Wednesday, May 25, 2011

And they call me Mellow Yellow..

Welcome back, as you know May is a trans-formative month, the weather still isn't stable and yet June is lurking around the corner not unlike a cop waiting to deliver a speeding ticket.  If anything May is the last of the spring months where there is some cool weather and the mosquitoes have not taken over the yard, and most insect pests on your plants are not yet a problem. Thankfully so far we have had a bit of rain and especially thunderstorms. The latter is dangerous but with the rain they deliver nitrogen which in turn spurs a measurable growth boost for your plants.  The plant subjects for this week are Star Coreopsis and the Cardoon.

Coreopsis pubescens - Star Coreopsis

Star Tickseed can brighten any partial shade corner quite effectively.

The Coreopsis family is a crowded one with many differing types and growth habits, though mist if not all do prefer a well drained soil with good amounts of organic matter and reasonable amounts of water. Few Tickseed thankfully demand fertilizer as they can make do most of the time without. As you may already know the grandiflora and vertcilliata types tend to get the most attention and for good reason. However the subject here is Coreopsis pubescens or Star Coreopsis. This particular Coreopsis has fuzzy leaves and a mounding habit. To say it's foliage is somewhat dull is an understatement, it's real attraction is it's prolific flowering. Starting in late april through ought the summer star Coreopsis puts up large numbers of flowers which vary in shades of yellow or orange with regularity. The wispy stems are thin enough to not be seen and thus the bright flowers appear to hover over the foliage. The flowers themselves are interesting because the petals in in jagged tips and resemble to some degree the sun depicted on the New Mexico state quarter. But wait, here is the catch, Star Tickseed can do what grandiflora and vertcilliata can do but it can also grow in light to medium shade. In fact it seems to prefer it. In full sun star tickseed seems to get powdery mildew by late may but this is not fatal to it. If star Tickseed gets some shade it skips the disease and forms dense colonies no weed can penetrate. And your reward is a array of bright flowers in an location that lacks bright color options. Paired with some Grecian foxglove or chamomile your garden visitors might trip over something while staring at it.  I also should mention that it also seems to spread  by semi-stoloniferous means.  While transplanting four clumps to the shady rock garden I noticed little stolon-like bits left in the holes. Upon moving and planting those separate they came up and now are clearly Star Tickseed and not something else. Either way if you see this one give it a go, but remember, it stresses if it has poor soil and tends to get the mildews, nurse it a bit the first year and it'll be worth it.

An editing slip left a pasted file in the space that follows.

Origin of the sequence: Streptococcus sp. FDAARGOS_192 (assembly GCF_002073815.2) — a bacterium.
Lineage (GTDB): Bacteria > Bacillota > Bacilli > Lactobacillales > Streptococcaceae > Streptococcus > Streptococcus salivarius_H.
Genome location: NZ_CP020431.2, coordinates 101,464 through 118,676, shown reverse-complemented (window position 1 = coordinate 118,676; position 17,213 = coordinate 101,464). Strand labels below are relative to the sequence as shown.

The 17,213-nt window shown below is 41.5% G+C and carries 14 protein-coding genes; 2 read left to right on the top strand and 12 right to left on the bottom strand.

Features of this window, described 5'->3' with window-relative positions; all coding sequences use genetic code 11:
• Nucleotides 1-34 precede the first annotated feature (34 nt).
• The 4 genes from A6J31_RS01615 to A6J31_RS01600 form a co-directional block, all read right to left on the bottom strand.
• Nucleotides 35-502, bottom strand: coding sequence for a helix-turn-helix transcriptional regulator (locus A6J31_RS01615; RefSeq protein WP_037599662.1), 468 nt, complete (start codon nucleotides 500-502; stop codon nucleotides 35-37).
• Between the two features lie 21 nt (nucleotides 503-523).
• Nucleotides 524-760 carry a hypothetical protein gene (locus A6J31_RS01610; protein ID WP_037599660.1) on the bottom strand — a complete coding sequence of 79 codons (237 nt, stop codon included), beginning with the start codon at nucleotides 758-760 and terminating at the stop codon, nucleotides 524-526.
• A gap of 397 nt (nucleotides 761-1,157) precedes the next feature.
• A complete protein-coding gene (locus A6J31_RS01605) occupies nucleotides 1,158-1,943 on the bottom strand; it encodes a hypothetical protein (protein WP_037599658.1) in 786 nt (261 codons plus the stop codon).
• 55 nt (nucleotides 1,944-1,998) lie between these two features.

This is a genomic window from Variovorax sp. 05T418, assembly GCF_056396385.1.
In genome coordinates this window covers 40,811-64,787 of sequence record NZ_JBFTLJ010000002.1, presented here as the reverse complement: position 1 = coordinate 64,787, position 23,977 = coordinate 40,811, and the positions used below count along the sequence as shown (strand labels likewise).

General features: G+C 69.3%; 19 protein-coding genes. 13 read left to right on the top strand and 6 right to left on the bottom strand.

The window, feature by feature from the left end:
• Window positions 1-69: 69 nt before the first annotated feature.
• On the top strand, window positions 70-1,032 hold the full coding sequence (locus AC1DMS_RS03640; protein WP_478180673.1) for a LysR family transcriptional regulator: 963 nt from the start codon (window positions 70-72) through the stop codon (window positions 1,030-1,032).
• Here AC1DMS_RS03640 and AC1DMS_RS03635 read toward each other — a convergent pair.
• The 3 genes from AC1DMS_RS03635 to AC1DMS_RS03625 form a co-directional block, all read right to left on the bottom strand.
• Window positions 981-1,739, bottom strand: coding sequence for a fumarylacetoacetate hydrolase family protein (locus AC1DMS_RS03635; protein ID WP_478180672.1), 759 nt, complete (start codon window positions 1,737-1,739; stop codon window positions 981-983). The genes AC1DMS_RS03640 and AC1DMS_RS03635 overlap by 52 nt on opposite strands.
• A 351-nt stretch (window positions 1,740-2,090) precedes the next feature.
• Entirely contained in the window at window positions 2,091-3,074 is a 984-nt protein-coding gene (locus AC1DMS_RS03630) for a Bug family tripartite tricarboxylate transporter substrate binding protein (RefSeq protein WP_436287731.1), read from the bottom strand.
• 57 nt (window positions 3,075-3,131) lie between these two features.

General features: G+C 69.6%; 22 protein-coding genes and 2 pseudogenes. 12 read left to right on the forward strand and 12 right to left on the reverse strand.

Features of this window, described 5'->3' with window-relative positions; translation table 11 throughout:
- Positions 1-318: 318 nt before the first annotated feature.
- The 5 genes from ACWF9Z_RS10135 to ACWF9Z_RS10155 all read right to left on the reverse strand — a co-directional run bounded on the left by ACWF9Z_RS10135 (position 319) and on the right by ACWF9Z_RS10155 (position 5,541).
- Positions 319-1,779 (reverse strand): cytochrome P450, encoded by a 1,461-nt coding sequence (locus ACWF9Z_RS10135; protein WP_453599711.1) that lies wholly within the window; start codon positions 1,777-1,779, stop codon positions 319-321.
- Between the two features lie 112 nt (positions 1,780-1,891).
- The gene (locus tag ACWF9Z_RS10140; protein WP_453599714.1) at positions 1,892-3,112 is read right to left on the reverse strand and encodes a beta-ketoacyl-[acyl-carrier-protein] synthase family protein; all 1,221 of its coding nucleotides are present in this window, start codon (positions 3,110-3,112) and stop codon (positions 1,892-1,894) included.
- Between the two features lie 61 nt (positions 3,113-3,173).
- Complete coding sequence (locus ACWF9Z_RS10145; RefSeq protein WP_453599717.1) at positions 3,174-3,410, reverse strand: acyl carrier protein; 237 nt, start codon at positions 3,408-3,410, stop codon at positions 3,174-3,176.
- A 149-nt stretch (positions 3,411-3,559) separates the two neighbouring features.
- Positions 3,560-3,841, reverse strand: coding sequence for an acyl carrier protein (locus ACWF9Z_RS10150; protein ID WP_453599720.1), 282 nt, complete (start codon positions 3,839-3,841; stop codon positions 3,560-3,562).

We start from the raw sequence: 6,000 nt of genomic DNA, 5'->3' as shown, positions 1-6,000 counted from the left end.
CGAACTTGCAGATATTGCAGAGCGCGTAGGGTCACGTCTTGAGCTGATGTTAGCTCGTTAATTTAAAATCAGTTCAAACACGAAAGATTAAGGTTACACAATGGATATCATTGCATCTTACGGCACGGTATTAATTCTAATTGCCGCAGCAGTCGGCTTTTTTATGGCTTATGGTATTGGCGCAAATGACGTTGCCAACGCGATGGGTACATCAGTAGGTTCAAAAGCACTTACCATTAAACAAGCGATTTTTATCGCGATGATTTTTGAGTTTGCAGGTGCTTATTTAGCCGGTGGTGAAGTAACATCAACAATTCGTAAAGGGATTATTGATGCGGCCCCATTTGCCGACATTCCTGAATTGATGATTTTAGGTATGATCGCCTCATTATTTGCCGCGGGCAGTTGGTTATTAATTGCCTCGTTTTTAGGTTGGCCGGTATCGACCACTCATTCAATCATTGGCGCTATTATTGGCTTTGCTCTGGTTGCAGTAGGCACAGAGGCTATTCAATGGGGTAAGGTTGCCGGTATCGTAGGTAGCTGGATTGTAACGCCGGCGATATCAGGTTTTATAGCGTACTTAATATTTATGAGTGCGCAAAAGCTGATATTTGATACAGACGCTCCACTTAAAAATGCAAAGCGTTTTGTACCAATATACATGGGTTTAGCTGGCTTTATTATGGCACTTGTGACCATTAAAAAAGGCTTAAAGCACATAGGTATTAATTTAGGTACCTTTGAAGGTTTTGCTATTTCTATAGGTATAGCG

Cynara cardunculus - Cardoon

The Cardoons pictured above are second year plants, note the some what irregular lobes on the leaves.

The Cardoon is a relative of the better known globe artichoke. While some experts will often  state they are the same plant however globe artichoke is Cynara scolymus.  Cardoon is noted historically as a food staple in Greek, Roman and Persian cuisine dating bak to it's first mentions in the fourth century. As a food plant Cardoons require a long cool growing season but will still produce floral heads in the warm weather of the south if it is provided some light shade against afternoon sun. Cardoons prefer a soil with good drainage and good amounts of organic matter, as well as periodic fertilization and regular water. While most recommendations state that Cardoons should be planted in full sun, this is a recommendation best heeded in more northern climates where as in the south full southern sun can be a bit much. For most purposes Cardoons are grown as a foliage accent plant as their silver-green leaves contrast well against darker foliage. Even as a stand-alone 'exotic' the lobed leaves of a Cardoon are quite dramatic  and can stand as a interesting focal point or foliage anchor for defining the edge of a garden bed.

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